Tom Basile: Democrats are facing a time of choosing -- and it's not about Trump 

The first Democratic presidential debates of the 2020 campaign provided a lot of material to absorb for the media and Beltway-chattering class. However, for most Americans who are busy going to work, paying their bills and carting kids around, the last thing they’re concerned with this far out from an election is a political contest with dozens of people straining for relevance.

A new poll from the Associated Press and the NORC Center for Public Affairs Research found that just 35 percent of Democrats were paying either “a good deal” or “a lot” of attention to the presidential campaign. According to a May Gallup survey, 30 percent of Americans identify as Republican, 38 as Independent and 31 as Democrat. So that’s 35 percent of 31 percent actually paying attention.

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But the truth is more Democrats should start tuning in now, and it has nothing to do with President Trump.

It might come as a shock but not everything in American politics is a debate about whether you support President Trump. The question for Democrats to answer is not about any one candidate or even any of the social justice warrior issues that have dominated the discussion thus far.

It’s a simple, personal and profound question: If you registered Democrat in the pre-Obama era, do you still belong in the Democratic Party?

Notice, this isn’t about proselytizing Republicanism or suggesting that potentially disaffected Democrats are secretly enthusiastic Trump voterst. Again, this isn’t about Trump.

The early rhetoric in the Democratic primary isn’t your usual nod to the base that happens in every presidential election in either party. It’s deeper, more radical and for many Democrats, possibly troubling. 

Determining whether the Democratic Party has abandoned huge segments of those in the Gallup poll who self-identify as Democrats requires individual registered Democrats to perform an ideological assessment outside the context of the president.

This Democratic self-assessment is about whether the voters believe they still identify with a party increasingly distancing itself from that of Kennedy and Clinton in favor of Ocasio-Cortez, Omar, Sanders and Warren.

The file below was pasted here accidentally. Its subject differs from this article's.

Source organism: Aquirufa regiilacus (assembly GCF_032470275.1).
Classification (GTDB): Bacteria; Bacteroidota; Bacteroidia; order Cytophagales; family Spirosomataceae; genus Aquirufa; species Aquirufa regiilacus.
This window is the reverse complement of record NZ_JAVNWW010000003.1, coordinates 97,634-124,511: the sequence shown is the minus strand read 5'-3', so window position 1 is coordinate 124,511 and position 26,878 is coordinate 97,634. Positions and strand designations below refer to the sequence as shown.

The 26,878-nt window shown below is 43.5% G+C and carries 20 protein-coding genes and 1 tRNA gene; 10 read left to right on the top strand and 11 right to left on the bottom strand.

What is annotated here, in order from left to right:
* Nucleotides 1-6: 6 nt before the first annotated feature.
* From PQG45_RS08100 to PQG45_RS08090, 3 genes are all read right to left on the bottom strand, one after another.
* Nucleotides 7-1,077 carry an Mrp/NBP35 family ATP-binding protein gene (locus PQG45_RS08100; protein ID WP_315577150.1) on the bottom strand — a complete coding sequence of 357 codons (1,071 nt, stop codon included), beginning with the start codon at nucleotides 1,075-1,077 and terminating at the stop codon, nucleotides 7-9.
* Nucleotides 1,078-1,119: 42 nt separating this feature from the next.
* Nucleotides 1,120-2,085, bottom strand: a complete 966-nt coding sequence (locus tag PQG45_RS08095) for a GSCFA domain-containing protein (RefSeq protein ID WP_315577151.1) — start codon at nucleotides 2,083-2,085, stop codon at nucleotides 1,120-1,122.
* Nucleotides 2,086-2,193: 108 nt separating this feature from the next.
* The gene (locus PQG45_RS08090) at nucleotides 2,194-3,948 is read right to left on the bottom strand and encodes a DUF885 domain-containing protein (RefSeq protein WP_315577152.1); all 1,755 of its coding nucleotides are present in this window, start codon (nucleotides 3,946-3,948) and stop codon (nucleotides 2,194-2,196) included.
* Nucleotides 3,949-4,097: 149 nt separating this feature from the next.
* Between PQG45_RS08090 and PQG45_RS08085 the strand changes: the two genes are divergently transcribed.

White suburban and black urban Democrats -- men and women alike -- should assess whether they have been deserted in favor of a transparent effort to restock the party with new, more reliable cohorts of voters like first-generation Latinos.

Decades of pandering to black voters have given way to a full-throated embrace of immigrant Latinos. It’s no coincidence that Democrats now are advocating for decriminalizing illegal immigration, non-citizen voting, expedited paths to citizenship and automatic voter registration.

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Black Democrats should also be doing a self-assessment over whether 50 years of empty promises from the party have led to real empowerment and the closing of income and education gaps. Remember, 600,000 more black families lived below the poverty line by the time Obama left office. Great Society programs have ballooned in size, but results have a black community still lagging behind many key indicators.

White, blue-collar Democrats should be asking themselves whether a party more concerned about transgender issues, banning plastic straws and promoting taxpayer-funded health care for illegals is really concerned with job creation and wage growth.

The majority of women in this country believe in reasonable limits on abortion, yet Democrats are hellbent on expanding widely unpopular late-term abortion practices. If you’re a Democratic woman, you should assess whether the party is genuinely interested in women’s rights or simply advancing a political agenda centered on more government control of health care.

If you’re a Democrat and you don’t wake up in the morning seeing discrimination, racism, and victimization around every corner that requires strict government intervention, your view of America is clearly different than today’s Democratic Party. California just banned “hair discrimination.”

If you just want to watch television, buy a razor, take in an NFL game or do any number of other mundane activities of American life without being bombarded by identity politics, political correctness, or shaming, then perhaps the Democratic Party isn’t for you any longer.

If you have a genuine belief in God and feel expressions of that belief or expressions of patriotism are neither offensive, ignorant or jingoistic, today’s Democratic Party disagrees with you. If you came of age in a time when people worked harder at working than complaining, a self-assessment of where you fit in today’s Democratic Party might leave you feeling abandoned.

Maybe you can’t put it into words. Maybe you just don’t buy it anymore. Maybe you’re just genuinely appalled at the ideas, the pandering, and the tactics. Maybe you believe that America isn’t perfect but remains an exceptional place and a force for good.

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Becoming an Independent would accomplish two things. First, it would send a message to party leadership that radical, leftist policies are, at their core, anti-American and should be rejected. Second, it can spur the GOP to work harder to counter the left and advance a pro-freedom, pro-economic growth agenda.

Either way, even this early in the campaign, for common-sense Democrats, maybe now is your time to choose to leave.

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